Science fiction writer Larry Niven has summed up the situation very neatly: "The dinosaurs became extinct because they didn't have a space programme." Carl Sagan has also pointed out that any longlived civilisation must be a spacefaring one, for the same reason. The awesome images in The Great Comet Crash should be enough to make anyone take these ideas seriously.
We live in a dangerous universe. Though global, dinosaur-scale catastrophes may be millions of years apart, there have been at least three near-misses in this century. Had it arrived only a few hours later, the flying iceberg (part of the Beta Taurid meteor stream) that exploded several kilometres above the Siberian forest in 1908 could have wiped out a major city.
One surprising lesson from the Shoemaker-Levy story is that Jupiter may have played a beneficent role in the history of our planet, its enormous gravitational field sweeping up comets that might otherwise have impacted upon earth. Indeed, life might never have originated here in the first place, if Jupiter had not shielded our planet in the days when the newborn solar system was packed with continually colliding debris left over from its formation. If much of this had fallen upon earth, the oceans would have been kept boiling - and sterile. On the other hand, as analysis of their orbits has shown, Jupiter may occasionally divert comets towards earth, as well as away from it.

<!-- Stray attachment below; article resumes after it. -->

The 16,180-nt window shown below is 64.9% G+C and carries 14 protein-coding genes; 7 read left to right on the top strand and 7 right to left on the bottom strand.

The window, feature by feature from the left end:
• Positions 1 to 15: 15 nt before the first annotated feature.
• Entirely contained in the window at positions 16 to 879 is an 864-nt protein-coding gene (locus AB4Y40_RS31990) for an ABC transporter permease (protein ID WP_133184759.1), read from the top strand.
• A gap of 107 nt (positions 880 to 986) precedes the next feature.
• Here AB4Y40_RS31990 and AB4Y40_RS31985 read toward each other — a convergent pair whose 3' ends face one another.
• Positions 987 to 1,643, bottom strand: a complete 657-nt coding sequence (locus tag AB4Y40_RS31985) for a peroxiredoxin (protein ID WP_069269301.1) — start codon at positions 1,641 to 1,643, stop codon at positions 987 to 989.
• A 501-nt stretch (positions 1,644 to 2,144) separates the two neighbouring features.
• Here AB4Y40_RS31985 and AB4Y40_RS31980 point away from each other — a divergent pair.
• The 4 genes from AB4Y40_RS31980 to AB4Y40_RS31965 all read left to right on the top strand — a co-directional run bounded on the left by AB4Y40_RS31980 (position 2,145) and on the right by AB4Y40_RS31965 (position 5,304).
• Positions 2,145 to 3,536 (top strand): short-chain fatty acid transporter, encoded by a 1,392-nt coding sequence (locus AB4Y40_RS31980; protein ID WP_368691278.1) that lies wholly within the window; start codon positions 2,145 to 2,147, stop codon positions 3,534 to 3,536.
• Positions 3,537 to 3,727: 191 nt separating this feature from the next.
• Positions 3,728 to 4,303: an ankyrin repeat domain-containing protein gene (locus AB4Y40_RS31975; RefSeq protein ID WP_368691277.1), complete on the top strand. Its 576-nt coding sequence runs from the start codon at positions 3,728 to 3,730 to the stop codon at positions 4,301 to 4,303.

If - unlike poor Kohoutek - Comet Hale-Bopp lives up to its advance billing and dominates our night skies in the spring of 1997, the world's governments may turn their attention away from their current problems long enough to consider proper financing for Spaceguard. If they do not, the human race may suffer the same fate as the dinosaurs, when the Jovian bomb-doors open again.
Arthur C. Clarke is an amateur astronomer based in Sri Lanka.
The Great Comet Crash: The Impact of Comet Shoemaker-Levy 9 on Jupiter
Editor - John R. Spencer and Jacqueline Mitton
ISBN - 0 521 484 7
Publisher - Cambridge University Press
Price - £16.95
Pages - 118